Another 20 minutes passed before the orderly returned, at which point he wheeled me to the room for the CT scan. Standing was difficult, but I made the transition to the other bed, received the scan, and then returned to my room.


Some time later the doctor stopped in. “We found the root cause. You have a hematoma… that is, internal bleeding in the abdomen, caused by a ruptured blood vessel. Did you experience any sort of blunt trauma?”


“No,” I said. “Would it have happened recently? If so, I didn’t really do anything yesterday other than sit on an airplane.”


“Oh,” the doctor said, “you’re not from here?”


“No, I flew in from Minnesota.”


“It is possible the air pressure changes during the flight would have been enough to rupture a small blood vessel… it’s certainly happened before.”


“I didn’t even know you could do that. Is it really this painful?”


“The internal bleeding is, yes, because it pushes against the folds of tissue, and there are a lot of exposed nerve endings there.”


Then, as the doctor was just about to explain the next steps, a nurse interrupted and notified him there was a phone call. Off he went, mumbling that he would, “be back in a few minutes”.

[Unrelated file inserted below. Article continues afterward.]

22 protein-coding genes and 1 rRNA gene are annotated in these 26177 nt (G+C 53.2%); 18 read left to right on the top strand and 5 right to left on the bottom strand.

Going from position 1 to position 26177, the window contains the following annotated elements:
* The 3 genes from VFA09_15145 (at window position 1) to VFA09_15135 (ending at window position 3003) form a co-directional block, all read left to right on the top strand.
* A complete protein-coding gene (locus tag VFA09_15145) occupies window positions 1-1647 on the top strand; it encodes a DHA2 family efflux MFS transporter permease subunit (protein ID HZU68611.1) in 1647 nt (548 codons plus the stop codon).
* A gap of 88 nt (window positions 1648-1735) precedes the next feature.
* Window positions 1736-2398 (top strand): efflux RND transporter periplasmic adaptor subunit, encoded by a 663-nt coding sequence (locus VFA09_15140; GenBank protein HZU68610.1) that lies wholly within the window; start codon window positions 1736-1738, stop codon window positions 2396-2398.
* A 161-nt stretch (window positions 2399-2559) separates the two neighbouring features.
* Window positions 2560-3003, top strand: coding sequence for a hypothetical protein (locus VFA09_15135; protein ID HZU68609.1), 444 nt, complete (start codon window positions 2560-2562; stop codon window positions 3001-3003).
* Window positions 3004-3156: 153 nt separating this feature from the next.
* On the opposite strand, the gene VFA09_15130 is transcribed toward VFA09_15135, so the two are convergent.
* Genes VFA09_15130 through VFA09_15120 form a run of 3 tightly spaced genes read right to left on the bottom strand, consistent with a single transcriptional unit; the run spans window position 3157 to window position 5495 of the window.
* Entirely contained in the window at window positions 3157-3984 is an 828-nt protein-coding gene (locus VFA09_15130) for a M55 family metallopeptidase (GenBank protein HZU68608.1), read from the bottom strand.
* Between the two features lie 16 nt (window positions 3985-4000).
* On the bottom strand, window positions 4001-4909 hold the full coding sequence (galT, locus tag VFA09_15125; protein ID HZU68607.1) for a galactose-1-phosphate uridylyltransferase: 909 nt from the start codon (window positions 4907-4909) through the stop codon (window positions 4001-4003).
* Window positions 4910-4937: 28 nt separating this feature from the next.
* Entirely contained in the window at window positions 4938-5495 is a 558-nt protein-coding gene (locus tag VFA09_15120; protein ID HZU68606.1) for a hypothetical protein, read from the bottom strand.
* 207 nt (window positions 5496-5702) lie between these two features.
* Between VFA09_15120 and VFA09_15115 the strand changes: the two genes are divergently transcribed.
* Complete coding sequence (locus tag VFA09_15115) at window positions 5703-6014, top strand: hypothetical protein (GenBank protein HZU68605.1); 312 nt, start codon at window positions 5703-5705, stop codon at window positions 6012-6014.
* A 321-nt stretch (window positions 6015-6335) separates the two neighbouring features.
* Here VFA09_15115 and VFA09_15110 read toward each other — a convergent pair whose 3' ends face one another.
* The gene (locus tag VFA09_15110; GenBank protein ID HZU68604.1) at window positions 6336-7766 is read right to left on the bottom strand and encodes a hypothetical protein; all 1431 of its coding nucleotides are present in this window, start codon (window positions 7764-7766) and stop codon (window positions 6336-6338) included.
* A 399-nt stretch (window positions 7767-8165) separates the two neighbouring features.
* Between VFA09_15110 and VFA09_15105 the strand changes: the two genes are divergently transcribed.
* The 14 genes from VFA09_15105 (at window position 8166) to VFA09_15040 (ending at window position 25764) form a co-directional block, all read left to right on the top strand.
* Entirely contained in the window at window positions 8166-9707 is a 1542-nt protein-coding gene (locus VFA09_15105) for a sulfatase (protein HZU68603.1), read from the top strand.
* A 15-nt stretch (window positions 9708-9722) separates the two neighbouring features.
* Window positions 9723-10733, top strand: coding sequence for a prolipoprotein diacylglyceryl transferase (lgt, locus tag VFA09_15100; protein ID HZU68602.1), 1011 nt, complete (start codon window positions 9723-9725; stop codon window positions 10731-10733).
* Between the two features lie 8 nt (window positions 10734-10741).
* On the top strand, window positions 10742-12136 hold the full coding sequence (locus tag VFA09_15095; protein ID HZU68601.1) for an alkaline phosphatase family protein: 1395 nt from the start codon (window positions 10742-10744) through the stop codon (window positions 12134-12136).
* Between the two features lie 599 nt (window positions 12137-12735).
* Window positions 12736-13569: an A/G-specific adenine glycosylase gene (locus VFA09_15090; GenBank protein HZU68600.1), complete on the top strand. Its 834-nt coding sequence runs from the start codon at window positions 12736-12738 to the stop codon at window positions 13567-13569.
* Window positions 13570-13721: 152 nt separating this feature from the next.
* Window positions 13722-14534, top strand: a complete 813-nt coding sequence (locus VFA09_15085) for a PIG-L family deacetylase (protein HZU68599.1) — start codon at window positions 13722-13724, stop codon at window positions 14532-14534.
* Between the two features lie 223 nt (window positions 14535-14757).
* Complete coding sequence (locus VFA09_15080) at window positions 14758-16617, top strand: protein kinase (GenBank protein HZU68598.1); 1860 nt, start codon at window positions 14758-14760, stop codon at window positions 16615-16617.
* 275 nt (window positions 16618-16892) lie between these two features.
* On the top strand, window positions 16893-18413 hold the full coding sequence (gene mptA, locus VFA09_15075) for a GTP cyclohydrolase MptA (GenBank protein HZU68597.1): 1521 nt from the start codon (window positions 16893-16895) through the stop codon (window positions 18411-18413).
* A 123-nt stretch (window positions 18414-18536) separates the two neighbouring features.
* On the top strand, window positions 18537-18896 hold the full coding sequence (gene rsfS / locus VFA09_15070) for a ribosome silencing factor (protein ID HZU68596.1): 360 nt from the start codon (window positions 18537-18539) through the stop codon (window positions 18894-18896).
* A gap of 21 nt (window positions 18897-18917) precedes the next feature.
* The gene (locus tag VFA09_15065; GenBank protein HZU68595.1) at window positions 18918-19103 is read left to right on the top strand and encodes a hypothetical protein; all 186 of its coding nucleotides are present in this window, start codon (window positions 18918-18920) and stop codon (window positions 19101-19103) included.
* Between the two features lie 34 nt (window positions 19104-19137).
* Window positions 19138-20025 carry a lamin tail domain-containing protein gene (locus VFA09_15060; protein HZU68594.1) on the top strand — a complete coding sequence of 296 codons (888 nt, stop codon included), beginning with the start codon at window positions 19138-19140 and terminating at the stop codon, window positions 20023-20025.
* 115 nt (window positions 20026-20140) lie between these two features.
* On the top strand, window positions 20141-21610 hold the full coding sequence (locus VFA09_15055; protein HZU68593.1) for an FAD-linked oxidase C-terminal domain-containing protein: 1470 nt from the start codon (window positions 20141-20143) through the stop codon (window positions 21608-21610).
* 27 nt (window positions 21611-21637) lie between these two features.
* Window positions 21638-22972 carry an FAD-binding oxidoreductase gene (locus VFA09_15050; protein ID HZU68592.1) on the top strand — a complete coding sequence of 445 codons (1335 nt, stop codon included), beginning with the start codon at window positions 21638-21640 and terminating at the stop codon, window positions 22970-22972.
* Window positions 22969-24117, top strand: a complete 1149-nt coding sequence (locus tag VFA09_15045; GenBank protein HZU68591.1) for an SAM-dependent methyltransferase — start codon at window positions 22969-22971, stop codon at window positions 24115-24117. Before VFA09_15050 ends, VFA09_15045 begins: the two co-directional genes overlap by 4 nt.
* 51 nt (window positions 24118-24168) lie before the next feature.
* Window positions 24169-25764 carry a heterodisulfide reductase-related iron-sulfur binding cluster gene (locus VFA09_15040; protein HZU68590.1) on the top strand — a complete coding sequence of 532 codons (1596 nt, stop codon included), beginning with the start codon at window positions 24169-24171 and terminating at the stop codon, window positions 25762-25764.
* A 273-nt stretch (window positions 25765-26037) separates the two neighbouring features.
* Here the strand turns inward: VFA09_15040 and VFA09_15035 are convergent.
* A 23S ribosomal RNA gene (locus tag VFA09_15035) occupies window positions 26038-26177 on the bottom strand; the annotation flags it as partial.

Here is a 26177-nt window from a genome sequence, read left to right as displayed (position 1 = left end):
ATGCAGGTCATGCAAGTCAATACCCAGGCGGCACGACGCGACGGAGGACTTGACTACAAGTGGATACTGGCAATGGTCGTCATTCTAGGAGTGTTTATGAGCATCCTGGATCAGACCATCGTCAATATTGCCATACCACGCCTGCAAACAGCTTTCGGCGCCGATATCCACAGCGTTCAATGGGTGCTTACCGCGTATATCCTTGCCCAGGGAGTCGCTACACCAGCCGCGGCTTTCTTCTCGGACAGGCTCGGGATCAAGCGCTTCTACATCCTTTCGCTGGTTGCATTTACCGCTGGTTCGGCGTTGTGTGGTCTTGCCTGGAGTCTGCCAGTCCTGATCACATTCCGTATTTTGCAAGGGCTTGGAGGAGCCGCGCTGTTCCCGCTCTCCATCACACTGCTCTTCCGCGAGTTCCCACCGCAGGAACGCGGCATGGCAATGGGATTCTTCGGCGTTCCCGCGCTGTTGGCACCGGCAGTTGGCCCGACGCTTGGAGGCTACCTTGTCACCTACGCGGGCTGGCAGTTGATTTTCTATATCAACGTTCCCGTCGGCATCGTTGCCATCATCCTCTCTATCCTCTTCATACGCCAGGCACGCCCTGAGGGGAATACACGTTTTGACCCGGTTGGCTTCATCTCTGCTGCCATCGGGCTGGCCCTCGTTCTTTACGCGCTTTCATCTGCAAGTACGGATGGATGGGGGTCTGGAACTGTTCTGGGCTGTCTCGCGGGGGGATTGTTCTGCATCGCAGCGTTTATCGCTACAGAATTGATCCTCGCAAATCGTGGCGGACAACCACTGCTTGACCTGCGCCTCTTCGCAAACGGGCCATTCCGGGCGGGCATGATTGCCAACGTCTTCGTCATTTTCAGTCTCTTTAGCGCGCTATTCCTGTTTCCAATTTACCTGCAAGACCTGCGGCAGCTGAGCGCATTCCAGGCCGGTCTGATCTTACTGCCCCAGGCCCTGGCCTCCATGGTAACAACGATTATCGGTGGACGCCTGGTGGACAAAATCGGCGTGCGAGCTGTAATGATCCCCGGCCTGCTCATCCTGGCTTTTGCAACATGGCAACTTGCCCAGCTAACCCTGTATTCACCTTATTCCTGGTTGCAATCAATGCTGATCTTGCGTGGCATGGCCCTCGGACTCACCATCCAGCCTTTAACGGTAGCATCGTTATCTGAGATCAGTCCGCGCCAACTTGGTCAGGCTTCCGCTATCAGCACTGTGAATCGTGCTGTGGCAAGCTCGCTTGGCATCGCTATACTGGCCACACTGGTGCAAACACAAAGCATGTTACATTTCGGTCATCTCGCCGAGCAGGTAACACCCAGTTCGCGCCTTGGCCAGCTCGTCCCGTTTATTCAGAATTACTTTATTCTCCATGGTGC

At one point a nurse entered to draw blood, but could provide no additional information regarding my status and what to expect next. I still had no idea what the treatment options were, or how serious my condition was.


Several hours later the doctor returned. He said a blood clot had formed and I needed to be careful not to dislodge it. I would require another blood test in the next three to five days to ensure my hemoglobin levels had stabilized, and would not be allowed to fly or scuba dive until cleared by a provider based on the results of that blood test.


“I’m scheduled to fly home Friday,” I said.


“I’m sorry, but you’ll have to wait.”


“Should I come back here for the blood test?”


“I wouldn’t recommend it. The emergency room can get very busy, it would cost you more, and you’d end up waiting all day. You’ll need to find a clinic or somewhere else to get the blood test. I’ll be very specific in my notes and will include your current hemoglobin levels so the physician can compare them.”


Then the doctor was gone, and just like that, I was told I could leave. No one helped me navigate the winding passageways to the exit door. No one offered to arrange a ride. No one told me to which pharmacy my order for medications would be sent. I had to read the notes in the discharge paperwork, after walking the better part of a mile in the wrong direction. As I read through the details, a smile emerged, due to the description of my pancreas as “grossly unremarkable.”